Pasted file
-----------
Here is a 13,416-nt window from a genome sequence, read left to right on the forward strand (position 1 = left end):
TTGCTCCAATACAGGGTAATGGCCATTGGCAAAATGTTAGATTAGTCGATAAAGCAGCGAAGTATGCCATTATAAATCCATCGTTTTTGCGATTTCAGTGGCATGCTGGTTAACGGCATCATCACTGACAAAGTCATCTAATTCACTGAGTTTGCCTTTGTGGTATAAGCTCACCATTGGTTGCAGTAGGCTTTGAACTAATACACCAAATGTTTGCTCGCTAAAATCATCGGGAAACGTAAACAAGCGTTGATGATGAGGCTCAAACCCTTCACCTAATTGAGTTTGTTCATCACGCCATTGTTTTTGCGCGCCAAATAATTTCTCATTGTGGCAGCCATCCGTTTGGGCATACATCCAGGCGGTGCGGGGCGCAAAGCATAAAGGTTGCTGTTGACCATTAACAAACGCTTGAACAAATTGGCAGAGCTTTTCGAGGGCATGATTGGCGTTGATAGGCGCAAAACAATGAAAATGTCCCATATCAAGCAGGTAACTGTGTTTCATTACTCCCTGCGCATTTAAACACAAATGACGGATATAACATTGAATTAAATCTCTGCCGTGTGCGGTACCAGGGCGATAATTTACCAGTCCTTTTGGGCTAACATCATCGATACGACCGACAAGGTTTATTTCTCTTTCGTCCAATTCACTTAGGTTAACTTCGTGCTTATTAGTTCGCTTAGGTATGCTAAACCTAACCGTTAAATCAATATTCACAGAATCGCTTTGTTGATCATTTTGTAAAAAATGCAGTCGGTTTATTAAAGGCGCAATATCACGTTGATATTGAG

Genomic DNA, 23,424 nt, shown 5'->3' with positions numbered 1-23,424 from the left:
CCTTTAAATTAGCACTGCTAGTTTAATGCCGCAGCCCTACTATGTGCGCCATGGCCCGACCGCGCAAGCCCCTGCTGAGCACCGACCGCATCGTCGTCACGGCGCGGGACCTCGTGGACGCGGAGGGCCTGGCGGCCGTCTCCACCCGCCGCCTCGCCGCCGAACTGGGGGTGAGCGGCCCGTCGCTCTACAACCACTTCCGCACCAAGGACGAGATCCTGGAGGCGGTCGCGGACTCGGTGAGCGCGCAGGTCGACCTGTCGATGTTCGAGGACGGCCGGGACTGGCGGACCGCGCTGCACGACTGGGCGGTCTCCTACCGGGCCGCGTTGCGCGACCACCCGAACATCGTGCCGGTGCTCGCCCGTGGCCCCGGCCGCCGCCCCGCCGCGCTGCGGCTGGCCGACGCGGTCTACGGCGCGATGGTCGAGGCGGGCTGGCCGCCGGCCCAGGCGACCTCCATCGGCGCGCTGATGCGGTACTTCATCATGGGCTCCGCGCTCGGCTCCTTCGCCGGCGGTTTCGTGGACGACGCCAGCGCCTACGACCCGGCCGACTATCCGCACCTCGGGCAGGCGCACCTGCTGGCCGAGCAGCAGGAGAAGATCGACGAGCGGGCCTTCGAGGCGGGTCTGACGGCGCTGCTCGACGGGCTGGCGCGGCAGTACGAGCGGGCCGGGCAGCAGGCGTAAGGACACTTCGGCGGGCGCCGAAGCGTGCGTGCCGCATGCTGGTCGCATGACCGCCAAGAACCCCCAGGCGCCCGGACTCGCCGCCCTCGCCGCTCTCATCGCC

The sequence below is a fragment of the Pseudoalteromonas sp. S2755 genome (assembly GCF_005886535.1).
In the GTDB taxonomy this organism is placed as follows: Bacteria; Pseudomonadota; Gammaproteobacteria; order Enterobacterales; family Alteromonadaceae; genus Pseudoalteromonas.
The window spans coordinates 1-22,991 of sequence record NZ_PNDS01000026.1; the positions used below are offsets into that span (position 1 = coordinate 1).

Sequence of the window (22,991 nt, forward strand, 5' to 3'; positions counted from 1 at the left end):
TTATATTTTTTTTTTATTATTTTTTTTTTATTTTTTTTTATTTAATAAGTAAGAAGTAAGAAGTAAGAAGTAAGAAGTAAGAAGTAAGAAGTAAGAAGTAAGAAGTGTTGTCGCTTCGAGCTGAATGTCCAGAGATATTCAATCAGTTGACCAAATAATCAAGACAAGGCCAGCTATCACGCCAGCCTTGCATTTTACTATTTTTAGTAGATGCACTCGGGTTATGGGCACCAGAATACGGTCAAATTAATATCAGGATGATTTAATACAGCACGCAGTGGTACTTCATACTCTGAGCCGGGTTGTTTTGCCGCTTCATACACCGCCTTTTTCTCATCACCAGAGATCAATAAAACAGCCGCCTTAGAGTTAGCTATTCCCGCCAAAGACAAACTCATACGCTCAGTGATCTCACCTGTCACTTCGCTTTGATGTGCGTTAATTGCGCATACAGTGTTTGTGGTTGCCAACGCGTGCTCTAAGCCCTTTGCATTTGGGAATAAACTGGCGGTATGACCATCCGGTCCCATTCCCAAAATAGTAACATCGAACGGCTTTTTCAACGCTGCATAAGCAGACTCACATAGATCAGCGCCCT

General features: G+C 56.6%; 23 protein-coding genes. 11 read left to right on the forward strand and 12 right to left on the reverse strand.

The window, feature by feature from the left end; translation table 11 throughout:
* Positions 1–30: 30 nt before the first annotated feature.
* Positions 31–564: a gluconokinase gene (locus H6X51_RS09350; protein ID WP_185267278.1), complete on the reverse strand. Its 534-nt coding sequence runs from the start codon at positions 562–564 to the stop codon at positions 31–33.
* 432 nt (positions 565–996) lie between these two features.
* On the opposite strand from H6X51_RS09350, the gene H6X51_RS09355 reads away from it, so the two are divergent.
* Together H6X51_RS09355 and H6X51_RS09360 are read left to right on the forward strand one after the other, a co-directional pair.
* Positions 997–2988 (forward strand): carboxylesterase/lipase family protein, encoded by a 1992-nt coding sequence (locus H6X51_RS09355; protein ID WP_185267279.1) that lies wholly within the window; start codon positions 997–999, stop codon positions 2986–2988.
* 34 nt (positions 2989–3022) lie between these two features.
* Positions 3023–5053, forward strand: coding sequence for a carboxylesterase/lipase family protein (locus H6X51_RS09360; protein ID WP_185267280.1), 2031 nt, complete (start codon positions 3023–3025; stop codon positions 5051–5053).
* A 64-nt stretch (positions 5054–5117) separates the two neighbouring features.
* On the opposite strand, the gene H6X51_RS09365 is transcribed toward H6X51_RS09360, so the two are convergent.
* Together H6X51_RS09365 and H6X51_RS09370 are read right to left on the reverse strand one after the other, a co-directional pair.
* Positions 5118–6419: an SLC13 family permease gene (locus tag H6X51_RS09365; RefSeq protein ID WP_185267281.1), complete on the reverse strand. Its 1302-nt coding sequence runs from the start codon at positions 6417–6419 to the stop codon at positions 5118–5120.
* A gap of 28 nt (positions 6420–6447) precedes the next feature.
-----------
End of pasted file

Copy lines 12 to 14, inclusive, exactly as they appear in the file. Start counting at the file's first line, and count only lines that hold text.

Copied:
* Positions 1–30: 30 nt before the first annotated feature.
* Positions 31–564: a gluconokinase gene (locus H6X51_RS09350; protein ID WP_185267278.1), complete on the reverse strand. Its 534-nt coding sequence runs from the start codon at positions 562–564 to the stop codon at positions 31–33.
* 432 nt (positions 565–996) lie between these two features.